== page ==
Ask any female scientist, and she’ll tell you she made it to where she is today thanks in part to a mentor. Whether it was an encouraging parent telling her girls are good at math or a science teacher nurturing her interests, someone along the way empowered her to believe she was capable of more.
That’s exactly what Samsung is hoping to do by working with a variety of nonprofit organizations to further programs geared towards girls of all ages. From elementary education to high school science challenges, Samsung is leveraging its expertise in technology—and an eager group of working female engineers—to give young women the tools and mentorship they need to develop an interest in careers in science, technology, engineering and math (STEM).
Empowering Elementary Students Early
Research shows that it’s crucial to reach children at an early age—5th grade and younger—to foster an interest in STEM careers. It’s even more important for girls; while women made up 49% of the workforce in 2009, only 24% of STEM jobs were held by females according to a report by the U.S. Department of Commerce Economics and Statistics Administration.
Samsung hoped to start to close that gender gap through a pilot program at Miller Street Elementary School in Newark, NJ called emPOWER Tomorrow, in partnership with Discovery Education. Samsung donated Chromebooks to the school and engineers engaged 4th and 5th grade girls in fun projects like designing and programming computer games, so they could see what a job in science and engineering might really look like. Since the pilot, the program runs in several cities across the country, including Seattle, New York City, Miami and Chicago.
“It’s so important, the work that Samsung is doing with emPOWER Tomorrow because they’re really engaging kids at the right time,” said Elizabeth Lipscomb, national director of Discovery Education. “They are empowering them with experiences where they can visualize themselves in STEM careers.”
Challenging Scouts to Conserve
Central Texas got a chance to learn more about environmental engineering and work together to plan for a more sustainable future with Samsung’s Girl Scout Tech Challenge. Troops from 47 counties worked to come up with creative solutions for water conservation at Samsung’s Austin semiconductor facility. During the six-week challenge, the girls also partnered with a Samsung employee, who taught them all about the facility, the semiconductor process, and advised them on building models for their projects.
At the end of the competition, over 100 girls, ages 8 to 17, from all over Central Texas gathered to show off their ideas to a panel of judges. Excited and energized by the experience,the girls left with an idea of how STEM could enable them to make their world a better place.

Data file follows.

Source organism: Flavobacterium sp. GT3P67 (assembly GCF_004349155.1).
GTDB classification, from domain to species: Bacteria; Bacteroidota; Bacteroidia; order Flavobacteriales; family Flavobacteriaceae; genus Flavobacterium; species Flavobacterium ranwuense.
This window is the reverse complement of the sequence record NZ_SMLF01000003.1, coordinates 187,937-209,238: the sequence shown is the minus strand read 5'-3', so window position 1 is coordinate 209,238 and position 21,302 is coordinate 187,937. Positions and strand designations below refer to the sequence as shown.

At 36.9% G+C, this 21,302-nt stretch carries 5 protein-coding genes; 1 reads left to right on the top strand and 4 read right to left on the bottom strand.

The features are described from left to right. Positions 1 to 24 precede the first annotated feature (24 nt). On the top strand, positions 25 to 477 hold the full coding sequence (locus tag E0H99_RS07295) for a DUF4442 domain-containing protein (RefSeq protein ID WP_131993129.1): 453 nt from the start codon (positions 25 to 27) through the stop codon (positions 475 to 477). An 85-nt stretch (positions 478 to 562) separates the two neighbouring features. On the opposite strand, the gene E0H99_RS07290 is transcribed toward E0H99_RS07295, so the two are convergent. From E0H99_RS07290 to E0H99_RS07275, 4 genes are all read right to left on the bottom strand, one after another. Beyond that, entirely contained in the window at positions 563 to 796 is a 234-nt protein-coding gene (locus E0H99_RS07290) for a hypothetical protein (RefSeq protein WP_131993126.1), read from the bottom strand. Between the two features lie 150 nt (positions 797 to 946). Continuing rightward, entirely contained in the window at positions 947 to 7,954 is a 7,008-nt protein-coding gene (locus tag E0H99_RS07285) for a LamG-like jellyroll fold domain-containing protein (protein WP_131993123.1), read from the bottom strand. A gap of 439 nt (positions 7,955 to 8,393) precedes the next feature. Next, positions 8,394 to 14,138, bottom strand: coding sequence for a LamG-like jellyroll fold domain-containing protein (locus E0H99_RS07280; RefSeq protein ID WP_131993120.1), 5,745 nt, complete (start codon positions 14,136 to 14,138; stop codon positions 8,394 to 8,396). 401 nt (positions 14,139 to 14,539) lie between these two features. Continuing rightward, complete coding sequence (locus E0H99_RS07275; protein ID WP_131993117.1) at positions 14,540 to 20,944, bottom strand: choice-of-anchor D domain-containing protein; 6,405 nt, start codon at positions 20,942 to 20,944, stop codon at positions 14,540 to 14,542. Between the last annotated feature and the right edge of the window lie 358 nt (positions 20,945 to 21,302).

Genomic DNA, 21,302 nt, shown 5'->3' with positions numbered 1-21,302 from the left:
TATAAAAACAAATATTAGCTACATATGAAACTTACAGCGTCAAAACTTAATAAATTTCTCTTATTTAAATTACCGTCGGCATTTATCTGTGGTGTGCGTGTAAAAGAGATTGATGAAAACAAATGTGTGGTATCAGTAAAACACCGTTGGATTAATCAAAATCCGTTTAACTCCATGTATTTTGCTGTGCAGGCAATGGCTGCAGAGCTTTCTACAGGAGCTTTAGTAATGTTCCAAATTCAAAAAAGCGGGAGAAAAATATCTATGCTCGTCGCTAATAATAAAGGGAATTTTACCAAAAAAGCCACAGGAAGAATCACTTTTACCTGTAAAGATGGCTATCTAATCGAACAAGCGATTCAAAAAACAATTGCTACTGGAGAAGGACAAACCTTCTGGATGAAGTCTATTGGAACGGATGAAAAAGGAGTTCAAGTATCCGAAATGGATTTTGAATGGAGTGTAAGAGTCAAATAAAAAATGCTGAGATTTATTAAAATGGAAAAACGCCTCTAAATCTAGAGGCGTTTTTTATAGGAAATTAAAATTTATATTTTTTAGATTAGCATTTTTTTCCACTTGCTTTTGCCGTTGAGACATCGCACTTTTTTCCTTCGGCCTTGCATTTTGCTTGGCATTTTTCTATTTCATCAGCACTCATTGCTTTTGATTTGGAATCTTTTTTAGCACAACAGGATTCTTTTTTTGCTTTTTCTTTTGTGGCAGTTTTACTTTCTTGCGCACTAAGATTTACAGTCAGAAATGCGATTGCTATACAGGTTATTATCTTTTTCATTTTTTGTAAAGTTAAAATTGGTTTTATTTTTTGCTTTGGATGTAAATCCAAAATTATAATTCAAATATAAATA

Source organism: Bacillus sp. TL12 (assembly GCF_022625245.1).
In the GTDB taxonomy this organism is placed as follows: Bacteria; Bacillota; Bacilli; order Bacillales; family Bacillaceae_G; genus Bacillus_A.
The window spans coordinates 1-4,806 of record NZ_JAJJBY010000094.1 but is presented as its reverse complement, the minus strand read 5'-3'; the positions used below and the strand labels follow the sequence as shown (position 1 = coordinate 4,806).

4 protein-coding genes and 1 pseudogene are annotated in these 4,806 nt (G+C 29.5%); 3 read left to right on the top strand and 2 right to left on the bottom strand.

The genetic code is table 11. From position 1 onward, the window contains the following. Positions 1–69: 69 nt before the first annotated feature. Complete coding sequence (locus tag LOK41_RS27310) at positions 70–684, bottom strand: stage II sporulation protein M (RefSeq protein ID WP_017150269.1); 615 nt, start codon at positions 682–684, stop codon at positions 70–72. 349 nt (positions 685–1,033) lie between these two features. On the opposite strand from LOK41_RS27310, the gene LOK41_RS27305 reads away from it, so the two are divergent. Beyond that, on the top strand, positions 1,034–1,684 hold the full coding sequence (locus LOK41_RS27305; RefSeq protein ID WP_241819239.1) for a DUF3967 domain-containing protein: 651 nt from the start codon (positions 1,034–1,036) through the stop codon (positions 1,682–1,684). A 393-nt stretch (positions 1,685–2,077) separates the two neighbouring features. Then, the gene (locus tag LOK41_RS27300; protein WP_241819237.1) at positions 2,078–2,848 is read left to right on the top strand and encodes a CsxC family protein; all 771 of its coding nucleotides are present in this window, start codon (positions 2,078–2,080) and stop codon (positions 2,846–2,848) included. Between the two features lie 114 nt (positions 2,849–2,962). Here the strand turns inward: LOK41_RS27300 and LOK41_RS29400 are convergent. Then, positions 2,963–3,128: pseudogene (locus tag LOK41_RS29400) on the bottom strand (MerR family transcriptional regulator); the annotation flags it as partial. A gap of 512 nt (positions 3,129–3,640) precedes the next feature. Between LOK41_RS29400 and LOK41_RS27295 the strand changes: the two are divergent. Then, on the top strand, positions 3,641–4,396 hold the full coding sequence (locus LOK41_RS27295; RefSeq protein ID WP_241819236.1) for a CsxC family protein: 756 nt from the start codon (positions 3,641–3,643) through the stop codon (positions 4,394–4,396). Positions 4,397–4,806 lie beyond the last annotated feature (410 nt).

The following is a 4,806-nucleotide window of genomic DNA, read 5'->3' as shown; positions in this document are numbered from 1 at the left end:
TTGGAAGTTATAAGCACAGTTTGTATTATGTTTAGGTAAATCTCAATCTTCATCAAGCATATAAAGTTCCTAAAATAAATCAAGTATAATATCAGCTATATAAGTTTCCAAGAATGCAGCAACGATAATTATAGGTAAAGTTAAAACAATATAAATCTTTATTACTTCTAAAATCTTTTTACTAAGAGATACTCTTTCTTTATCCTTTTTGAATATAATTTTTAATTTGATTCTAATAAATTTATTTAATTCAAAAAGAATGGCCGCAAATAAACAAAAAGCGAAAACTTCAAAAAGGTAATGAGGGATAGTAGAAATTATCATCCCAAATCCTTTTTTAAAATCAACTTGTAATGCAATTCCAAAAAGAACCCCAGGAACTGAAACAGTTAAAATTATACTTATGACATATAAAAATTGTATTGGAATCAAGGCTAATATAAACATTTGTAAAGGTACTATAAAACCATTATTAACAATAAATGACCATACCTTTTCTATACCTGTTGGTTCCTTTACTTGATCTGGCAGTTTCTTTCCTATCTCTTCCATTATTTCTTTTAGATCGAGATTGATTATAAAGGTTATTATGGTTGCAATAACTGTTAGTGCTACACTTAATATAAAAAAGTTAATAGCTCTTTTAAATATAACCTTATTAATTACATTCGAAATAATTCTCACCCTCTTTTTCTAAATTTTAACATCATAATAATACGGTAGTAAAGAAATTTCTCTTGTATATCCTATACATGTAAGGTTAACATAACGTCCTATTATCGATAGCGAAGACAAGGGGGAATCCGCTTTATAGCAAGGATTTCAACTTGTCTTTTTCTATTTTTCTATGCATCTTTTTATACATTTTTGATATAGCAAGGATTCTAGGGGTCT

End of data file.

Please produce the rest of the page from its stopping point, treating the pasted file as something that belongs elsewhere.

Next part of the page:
This weekend, the program will be kicking off its fourth annual event, where Girl Scouts will be put to the test to work with their peers to solve four engineering problems. Participants will not know the topics until they are presented to them at camp. This fun-filled weekend at Camp Tex Lake will be filled with teamwork, problem solving and traditional camp activities.
Women in Technology Empower Young Girls for STEM
Samsung Austin Semiconductor also partners with Girlstart, an Austin-based organization striving to teach girls STEM subjects, to further support Central Texas’ local STEM education efforts. Samsung has contributed $75,000 to date and has connected the program with its Women in Technology at Samsung (WITS) group, providing volunteer support for kids during their “Back to School STEM Saturday” event.
Members of WITS interacted with young girls to empower them to pursue STEM in their future. Samantha Bernal, an intern at Samsung Austin Semiconductor, was pleased to develop connections with the kids. “I was able to teach young students about augmented and virtual reality and demonstrate it through NASA’s new apps,” said Bernal, “The kids and parents were able to explore MARS through a VR set and 3D spacecraft.”
Girlstart said it’s important to show girls the careers that can coincide with all these creations. “We teach them about the science behind these activities,” said Itzel Gutierrez of Girlstart. “So they get to see that there is actually science or engineering in all of this stuff.”
Inspiring Middle Schoolers Through Fun
Every project at the Techbridge afterschool program has an element of play—and brings scientific concepts into the real world. From learning the fundamentals of chemical engineering by creating the formula for their own lip balm to “hacking” shirts by programming and sowing in LED lights with the help of computer engineers from Samsung Research America, the program shows girls that STEM subjects touch their lives in all sorts of ways.
Techbridge serves more than 30 schools in Oakland, San Lorenzo, San Jose, Seattle and Washington D.C., through fun and educational hands-on projects, and partners with Samsung engineers to help mentor students. “Samsung role models help them make a connection between what they’re doing with a hands-on activity and what they could be doing in the real world of science and engineering careers,” says Rachel Fryke, the program coordinator at Techbridge.
By the end of most Techbridge programs, participants have something they made themselves to take home and reminded them of what they can accomplish—and the promise of a career in STEM.
To find out more about Samsung’s partnerships to encourage excitement about STEM education and careers for girls of all ages, be sure to visit our Education page.
For information on additional Samsung citizenship efforts, please check out the Newsroom’s Social Responsibility page.